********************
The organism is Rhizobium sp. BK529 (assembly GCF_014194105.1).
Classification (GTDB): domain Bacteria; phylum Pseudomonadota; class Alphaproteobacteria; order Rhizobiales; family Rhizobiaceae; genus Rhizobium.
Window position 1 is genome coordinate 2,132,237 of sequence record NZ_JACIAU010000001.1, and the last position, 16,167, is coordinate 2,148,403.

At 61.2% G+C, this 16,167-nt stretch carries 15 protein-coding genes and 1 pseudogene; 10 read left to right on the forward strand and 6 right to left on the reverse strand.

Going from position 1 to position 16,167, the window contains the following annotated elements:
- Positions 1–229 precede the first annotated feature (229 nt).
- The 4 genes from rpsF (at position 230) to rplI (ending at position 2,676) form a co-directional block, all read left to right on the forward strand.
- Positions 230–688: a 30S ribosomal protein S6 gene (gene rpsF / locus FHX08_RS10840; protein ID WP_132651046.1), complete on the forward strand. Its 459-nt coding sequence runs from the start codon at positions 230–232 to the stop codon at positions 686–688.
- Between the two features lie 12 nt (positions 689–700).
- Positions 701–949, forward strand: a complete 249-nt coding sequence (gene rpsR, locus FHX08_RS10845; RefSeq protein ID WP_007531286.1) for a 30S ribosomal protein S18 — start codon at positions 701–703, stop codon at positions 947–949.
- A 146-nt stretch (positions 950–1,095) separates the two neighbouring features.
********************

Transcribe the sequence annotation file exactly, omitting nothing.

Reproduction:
The organism is Rhizobium sp. BK529 (assembly GCF_014194105.1).
Classification (GTDB): domain Bacteria; phylum Pseudomonadota; class Alphaproteobacteria; order Rhizobiales; family Rhizobiaceae; genus Rhizobium.
Window position 1 is genome coordinate 2,132,237 of sequence record NZ_JACIAU010000001.1, and the last position, 16,167, is coordinate 2,148,403.

At 61.2% G+C, this 16,167-nt stretch carries 15 protein-coding genes and 1 pseudogene; 10 read left to right on the forward strand and 6 right to left on the reverse strand.

Going from position 1 to position 16,167, the window contains the following annotated elements:
- Positions 1–229 precede the first annotated feature (229 nt).
- The 4 genes from rpsF (at position 230) to rplI (ending at position 2,676) form a co-directional block, all read left to right on the forward strand.
- Positions 230–688: a 30S ribosomal protein S6 gene (gene rpsF / locus FHX08_RS10840; protein ID WP_132651046.1), complete on the forward strand. Its 459-nt coding sequence runs from the start codon at positions 230–232 to the stop codon at positions 686–688.
- Between the two features lie 12 nt (positions 689–700).
- Positions 701–949, forward strand: a complete 249-nt coding sequence (gene rpsR, locus FHX08_RS10845; RefSeq protein ID WP_007531286.1) for a 30S ribosomal protein S18 — start codon at positions 701–703, stop codon at positions 947–949.
- A 146-nt stretch (positions 950–1,095) separates the two neighbouring features.